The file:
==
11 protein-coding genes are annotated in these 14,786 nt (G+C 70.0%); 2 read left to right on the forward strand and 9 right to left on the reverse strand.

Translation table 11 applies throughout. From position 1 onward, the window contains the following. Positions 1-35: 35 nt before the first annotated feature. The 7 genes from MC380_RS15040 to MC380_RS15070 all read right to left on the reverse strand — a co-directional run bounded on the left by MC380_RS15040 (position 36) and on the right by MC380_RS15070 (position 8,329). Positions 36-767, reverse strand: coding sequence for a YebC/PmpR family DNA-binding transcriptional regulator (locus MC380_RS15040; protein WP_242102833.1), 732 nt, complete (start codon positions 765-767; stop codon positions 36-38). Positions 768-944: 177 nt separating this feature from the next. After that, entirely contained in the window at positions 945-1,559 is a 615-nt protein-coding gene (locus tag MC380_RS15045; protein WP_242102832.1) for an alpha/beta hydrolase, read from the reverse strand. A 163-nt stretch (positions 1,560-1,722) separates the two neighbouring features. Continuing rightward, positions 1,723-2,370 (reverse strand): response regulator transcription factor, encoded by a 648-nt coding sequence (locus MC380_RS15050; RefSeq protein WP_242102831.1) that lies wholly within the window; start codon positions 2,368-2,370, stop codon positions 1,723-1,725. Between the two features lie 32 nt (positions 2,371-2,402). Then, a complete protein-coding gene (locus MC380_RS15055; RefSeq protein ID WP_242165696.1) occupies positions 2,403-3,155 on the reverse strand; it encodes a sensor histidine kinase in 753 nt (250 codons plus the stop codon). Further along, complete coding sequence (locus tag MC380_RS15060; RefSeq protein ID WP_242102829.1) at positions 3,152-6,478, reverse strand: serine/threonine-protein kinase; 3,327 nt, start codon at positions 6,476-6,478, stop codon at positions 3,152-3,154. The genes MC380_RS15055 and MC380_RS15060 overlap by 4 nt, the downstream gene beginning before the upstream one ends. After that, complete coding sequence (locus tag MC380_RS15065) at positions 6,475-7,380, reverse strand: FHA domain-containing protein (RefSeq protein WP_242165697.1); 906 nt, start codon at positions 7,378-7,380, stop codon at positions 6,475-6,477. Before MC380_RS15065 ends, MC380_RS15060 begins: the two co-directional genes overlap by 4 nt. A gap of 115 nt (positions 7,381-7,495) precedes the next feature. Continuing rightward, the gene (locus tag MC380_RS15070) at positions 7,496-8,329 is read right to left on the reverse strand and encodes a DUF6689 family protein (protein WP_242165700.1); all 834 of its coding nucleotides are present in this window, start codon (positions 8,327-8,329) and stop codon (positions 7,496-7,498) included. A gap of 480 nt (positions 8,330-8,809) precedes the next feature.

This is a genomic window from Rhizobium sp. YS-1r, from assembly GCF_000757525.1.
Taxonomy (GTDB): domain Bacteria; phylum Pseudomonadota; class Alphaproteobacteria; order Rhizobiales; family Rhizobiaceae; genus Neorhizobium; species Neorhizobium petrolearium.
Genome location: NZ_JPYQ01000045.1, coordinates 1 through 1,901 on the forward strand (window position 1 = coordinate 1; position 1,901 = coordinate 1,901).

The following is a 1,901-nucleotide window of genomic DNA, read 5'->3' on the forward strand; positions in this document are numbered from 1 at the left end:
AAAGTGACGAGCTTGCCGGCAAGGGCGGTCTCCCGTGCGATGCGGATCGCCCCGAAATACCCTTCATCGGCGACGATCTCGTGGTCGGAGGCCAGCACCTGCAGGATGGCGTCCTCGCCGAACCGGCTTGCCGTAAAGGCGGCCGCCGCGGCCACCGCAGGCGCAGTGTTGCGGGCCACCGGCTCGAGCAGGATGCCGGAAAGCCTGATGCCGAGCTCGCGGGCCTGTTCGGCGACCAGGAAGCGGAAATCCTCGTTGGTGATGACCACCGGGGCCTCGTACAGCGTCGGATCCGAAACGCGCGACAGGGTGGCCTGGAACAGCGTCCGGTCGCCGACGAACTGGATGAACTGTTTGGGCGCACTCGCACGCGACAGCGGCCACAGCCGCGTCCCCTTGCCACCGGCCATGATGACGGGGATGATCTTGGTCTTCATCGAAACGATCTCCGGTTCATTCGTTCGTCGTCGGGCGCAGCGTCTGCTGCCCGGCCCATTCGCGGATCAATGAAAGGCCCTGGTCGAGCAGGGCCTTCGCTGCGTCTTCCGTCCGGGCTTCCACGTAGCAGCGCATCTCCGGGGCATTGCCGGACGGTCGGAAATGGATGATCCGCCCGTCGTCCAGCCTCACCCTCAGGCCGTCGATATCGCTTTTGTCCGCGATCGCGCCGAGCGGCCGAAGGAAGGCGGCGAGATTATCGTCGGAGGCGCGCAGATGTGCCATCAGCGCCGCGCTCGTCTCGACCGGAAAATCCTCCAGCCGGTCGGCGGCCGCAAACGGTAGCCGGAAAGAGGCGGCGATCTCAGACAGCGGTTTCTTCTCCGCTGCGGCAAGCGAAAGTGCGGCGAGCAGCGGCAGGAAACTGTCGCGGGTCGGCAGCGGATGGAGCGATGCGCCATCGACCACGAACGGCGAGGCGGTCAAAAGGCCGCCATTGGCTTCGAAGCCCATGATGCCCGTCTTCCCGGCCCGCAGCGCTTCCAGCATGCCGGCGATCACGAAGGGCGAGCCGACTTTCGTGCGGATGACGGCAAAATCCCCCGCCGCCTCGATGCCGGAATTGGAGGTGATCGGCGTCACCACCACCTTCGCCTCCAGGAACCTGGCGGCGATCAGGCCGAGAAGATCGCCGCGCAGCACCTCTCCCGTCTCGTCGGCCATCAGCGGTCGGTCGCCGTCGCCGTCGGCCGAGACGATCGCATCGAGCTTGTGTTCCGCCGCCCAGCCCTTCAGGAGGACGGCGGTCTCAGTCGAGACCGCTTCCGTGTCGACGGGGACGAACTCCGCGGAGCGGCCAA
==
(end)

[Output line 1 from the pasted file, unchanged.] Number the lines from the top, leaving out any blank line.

11 protein-coding genes are annotated in these 14,786 nt (G+C 70.0%); 2 read left to right on the forward strand and 9 right to left on the reverse strand.